Home help for elderly could cut care admissions

The Federation said hundreds of millions of pounds could be saved by diverting more funding into preventive measures rather than caring for older people only when they become ill or immobile.

Home help for elderly could cut care admissions

Millions of older people could be spared traumatic hospital stays and costly long-term care if they were given more help to live independently in their own homes.

The National Housing Federation’s "In your lifetime" report warned older people were often denied the support they needed to continue to live at home – increasing the risk that they would end up in hospital or in a care home in the long run.

Around 2.86 million people aged over 65 in England need help with at least one routine task – and are continuing to rise rapidly.

The Federation said hundreds of millions of pounds could be saved by diverting more funding into preventive measures rather than caring for older people only when they become ill or immobile.

The average annual fee for a single room in a nursing home is £35,100. The number of people in residential care is meanwhile expected to rise to nearly 500,000 by 2025.

And the number of emergency re-admissions for people aged 75 in English hospital rose by 69% between 1999 and 2007. Preventive measures could cut these figures significantly, the Federation said. This kind of support also helps boost the health, quality of life and well being of older people.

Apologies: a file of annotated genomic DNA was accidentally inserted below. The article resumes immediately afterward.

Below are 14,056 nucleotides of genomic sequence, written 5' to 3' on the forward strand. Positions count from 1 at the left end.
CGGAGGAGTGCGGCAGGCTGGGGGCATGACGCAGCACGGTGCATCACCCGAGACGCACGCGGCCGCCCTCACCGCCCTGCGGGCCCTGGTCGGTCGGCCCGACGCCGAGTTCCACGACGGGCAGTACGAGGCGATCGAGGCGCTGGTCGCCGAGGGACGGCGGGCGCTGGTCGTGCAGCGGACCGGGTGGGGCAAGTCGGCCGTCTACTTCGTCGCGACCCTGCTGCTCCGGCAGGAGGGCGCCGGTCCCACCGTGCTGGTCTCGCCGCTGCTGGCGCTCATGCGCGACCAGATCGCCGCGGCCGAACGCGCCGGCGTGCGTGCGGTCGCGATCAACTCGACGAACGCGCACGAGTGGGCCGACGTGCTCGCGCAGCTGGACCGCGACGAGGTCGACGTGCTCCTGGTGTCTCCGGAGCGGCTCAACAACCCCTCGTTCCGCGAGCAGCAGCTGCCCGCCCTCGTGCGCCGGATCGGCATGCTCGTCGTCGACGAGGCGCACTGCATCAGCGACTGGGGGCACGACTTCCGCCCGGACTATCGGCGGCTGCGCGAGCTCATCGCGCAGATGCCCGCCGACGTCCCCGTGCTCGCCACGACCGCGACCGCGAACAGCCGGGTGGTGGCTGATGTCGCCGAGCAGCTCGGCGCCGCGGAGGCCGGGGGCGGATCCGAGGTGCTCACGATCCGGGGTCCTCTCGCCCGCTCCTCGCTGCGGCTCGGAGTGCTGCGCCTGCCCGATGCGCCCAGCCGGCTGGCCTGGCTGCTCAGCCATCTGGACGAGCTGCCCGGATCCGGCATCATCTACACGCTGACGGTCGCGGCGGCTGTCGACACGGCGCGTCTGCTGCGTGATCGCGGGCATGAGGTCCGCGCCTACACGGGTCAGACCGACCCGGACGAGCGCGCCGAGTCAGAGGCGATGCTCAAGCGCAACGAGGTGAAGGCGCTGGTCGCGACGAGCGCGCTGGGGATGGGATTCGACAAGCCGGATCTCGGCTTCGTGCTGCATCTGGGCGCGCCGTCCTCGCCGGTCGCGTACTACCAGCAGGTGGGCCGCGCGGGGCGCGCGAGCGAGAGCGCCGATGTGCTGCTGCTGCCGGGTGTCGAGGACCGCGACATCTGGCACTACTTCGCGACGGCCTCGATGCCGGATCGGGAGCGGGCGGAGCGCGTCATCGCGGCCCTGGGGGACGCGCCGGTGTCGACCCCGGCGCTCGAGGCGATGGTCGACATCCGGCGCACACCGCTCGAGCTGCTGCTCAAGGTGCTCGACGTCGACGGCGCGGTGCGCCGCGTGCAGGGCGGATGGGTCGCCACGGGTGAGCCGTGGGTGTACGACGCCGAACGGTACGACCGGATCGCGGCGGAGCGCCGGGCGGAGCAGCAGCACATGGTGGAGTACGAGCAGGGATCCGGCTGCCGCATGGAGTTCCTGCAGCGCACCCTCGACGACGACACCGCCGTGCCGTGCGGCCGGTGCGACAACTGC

But the level and range of support currently available for older people varies wildly across the country, and needs to become more uniform, the report said.

All older people should be able to access support in their local area. And local housing strategies – which set out how councils plan to meet housing needs in their areas – should specifically address how the housing needs of older people will be met, it concludes.

Federation chief executive David Orr said: "All too often older people can only access care and support services once they reach crisis point – when they end in hospital or in a care home.

"By investing more widely in simple preventive measures which help older people live safely at home for as long as possible, the number of hospital admissions and care home places could be cut significantly as a result.

"This would ease the burden on the NHS, save the public purse millions of pounds, and most importantly allow people to live where they want to be – in their home."

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